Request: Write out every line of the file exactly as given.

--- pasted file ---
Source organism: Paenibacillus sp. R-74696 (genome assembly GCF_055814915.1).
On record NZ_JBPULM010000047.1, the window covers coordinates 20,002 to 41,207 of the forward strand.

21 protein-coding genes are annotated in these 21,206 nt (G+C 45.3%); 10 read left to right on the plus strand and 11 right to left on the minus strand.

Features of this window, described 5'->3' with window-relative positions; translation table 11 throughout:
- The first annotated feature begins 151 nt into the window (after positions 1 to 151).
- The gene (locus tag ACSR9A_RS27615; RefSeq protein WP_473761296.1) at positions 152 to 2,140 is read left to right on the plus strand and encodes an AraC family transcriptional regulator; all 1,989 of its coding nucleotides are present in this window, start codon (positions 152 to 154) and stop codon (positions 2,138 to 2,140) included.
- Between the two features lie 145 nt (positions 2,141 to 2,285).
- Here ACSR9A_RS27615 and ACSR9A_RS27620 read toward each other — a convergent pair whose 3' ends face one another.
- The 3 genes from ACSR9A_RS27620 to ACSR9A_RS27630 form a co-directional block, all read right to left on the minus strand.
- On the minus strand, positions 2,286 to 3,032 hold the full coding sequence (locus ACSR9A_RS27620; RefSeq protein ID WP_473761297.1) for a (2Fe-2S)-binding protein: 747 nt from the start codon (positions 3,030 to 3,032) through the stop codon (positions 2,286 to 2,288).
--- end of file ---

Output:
Source organism: Paenibacillus sp. R-74696 (genome assembly GCF_055814915.1).
On record NZ_JBPULM010000047.1, the window covers coordinates 20,002 to 41,207 of the forward strand.

21 protein-coding genes are annotated in these 21,206 nt (G+C 45.3%); 10 read left to right on the plus strand and 11 right to left on the minus strand.

Features of this window, described 5'->3' with window-relative positions; translation table 11 throughout:
- The first annotated feature begins 151 nt into the window (after positions 1 to 151).
- The gene (locus tag ACSR9A_RS27615; RefSeq protein WP_473761296.1) at positions 152 to 2,140 is read left to right on the plus strand and encodes an AraC family transcriptional regulator; all 1,989 of its coding nucleotides are present in this window, start codon (positions 152 to 154) and stop codon (positions 2,138 to 2,140) included.
- Between the two features lie 145 nt (positions 2,141 to 2,285).
- Here ACSR9A_RS27615 and ACSR9A_RS27620 read toward each other — a convergent pair whose 3' ends face one another.
- The 3 genes from ACSR9A_RS27620 to ACSR9A_RS27630 form a co-directional block, all read right to left on the minus strand.
- On the minus strand, positions 2,286 to 3,032 hold the full coding sequence (locus ACSR9A_RS27620; RefSeq protein ID WP_473761297.1) for a (2Fe-2S)-binding protein: 747 nt from the start codon (positions 3,030 to 3,032) through the stop codon (positions 2,286 to 2,288).